Huawei Technologies will immediately lose access to updates to the Android operating system, a source close the matter told Reuters.Technologyread more
Huawei claims it has developed its own operating system for smartphones and laptops for "extenuating circumstances."Technologyread more
Trump's threat, posted on Twitter, comes amid rising international tensions in the Middle East as the U.S. has dispatched a carrier strike group and bomber task force to the...Politicsread more
Stocks in Asia were mostly higher on Monday amid rising tensions between the U.S. and China.Asia Marketsread more
Current geopolitical tensions are making it harder and harder for oil-producing nations to make decisions that will help stabilize crude prices, Russian Energy Minister...Oilread more
Russian Energy Minister Alexander Novak said there were different options available for OPEC and its oil-producing allies in the second half of 2019, including a possible...Oilread more
The Australian Electoral Commission (AEC) on Monday said Morrison's coalition has won 75 seats in Australia's parliament, one seat short of a 76-seat majority.Electionsread more
U.S. President Donald Trump said his tariffs on Chinese goods are causing companies to move production out of China to Vietnam and other countries in Asia, and added that any...World Politicsread more
SoftBank founder Masayoshi Son speaks in futuristic terms about his company, but the success of his late-stage VC fund is still unknown.Technologyread more
Reports of Tesla vehicles spontaneously catching fire could make customers wary of EVs just as the industry ramps up production plans.Autosread more
Amazon's large and flashy investments stand out from those of its tech peers over the past year.Technologyread more
Even though Cloudera's valuation took a hit in its IPO, investors are paying a big premium to own shares of the software developer.
Cloudera jumped 21 percent in its stock market debut on Friday to $18.10, giving the company a market capitalization of $2.3 billion. It's trading at nine times 2016 revenue, almost triple the price-to-sales ratio for rival Hortonworks.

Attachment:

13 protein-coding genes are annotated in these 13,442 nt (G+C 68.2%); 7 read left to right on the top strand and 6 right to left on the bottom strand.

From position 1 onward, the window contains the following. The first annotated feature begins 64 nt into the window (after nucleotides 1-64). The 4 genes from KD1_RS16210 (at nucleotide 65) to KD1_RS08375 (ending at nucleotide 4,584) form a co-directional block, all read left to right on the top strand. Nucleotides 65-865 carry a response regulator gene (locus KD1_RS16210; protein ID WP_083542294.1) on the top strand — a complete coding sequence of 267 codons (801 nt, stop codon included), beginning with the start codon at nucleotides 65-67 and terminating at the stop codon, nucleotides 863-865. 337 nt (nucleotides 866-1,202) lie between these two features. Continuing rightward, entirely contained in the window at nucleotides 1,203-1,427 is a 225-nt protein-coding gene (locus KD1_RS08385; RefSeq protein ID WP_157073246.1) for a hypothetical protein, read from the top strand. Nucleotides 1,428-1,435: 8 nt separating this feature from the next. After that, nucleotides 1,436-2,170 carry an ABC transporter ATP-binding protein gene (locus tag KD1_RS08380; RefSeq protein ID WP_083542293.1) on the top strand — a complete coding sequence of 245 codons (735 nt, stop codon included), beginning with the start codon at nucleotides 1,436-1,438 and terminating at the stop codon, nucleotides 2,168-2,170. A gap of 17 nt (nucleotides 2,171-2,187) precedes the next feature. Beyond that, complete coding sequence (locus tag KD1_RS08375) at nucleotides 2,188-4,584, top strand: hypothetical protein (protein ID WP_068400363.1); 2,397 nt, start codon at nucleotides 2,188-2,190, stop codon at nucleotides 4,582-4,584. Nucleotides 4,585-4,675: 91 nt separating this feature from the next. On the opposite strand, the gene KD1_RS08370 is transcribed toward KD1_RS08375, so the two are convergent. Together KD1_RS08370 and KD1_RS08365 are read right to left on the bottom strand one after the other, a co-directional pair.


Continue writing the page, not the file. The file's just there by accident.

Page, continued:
The explosion of online video, social
That's where an open source platform called Hadoop enters the fray.
Cloudera and Hortonworks are two of the three main companies, along with MapR, trying to commercialize Hadoop. Developers can use Hadoop for free to analyze big data sets, but there's so much demand for the technology from large enterprises that vendors are racing to package it in ways that can turn into lucrative businesses.
While Hadoop has been a raging hot technology in recent years, the Hortonworks IPO in late 2014 soured public investors on the market. Hortonworks shares have dropped 12 percent in the past year and are trading 35 percent below the IPO price of $16.
Cloudera has tried to change the narrative, focusing on proprietary software around Hadoop rather than the value of the open source products.
For example, CEO Tom Reilly said on Friday that Cloudera has invested heavily in machine learning tools that are being used for everything from genomic research for finding cancer cures to counterterrorism intelligence and anti-money laundering.
The New York Stock Exchange, where Cloudera shares now trade, uses Cloudera to analyze all its trades to spot anomalous patterns and illicit trading, Reilly said.
"The investment community views us more as an enterprise software company than a support and services company," Reilly said, in an interview from the NYSE.
Among newly public software companies, Cloudera commands a fairly average valuation. Okta and MuleSoft are both valued at around 15 times revenue, while Twilio carries a price-to-sales ratio of 6.3 and Coupa's is 4.1.
A big part of what Hortonworks offers is training and consulting. About 31 percent of its $184.5 million in 2016 revenue came from professional services. Of Cloudera's $261 million in sales, only 23 percent was from services. Both companies lose a ton of money every quarter due to investments in sales and marketing and research and development.
Cloudera still has a long way to go to justify the $4.1 billion
According to Reilly, all of Cloudera's purely financial backers are in the black.
"Every one of our financial investors is having a huge return today," he said.
Correction: A previous version of this story had an incorrect professional services sales figure for Hortonworks.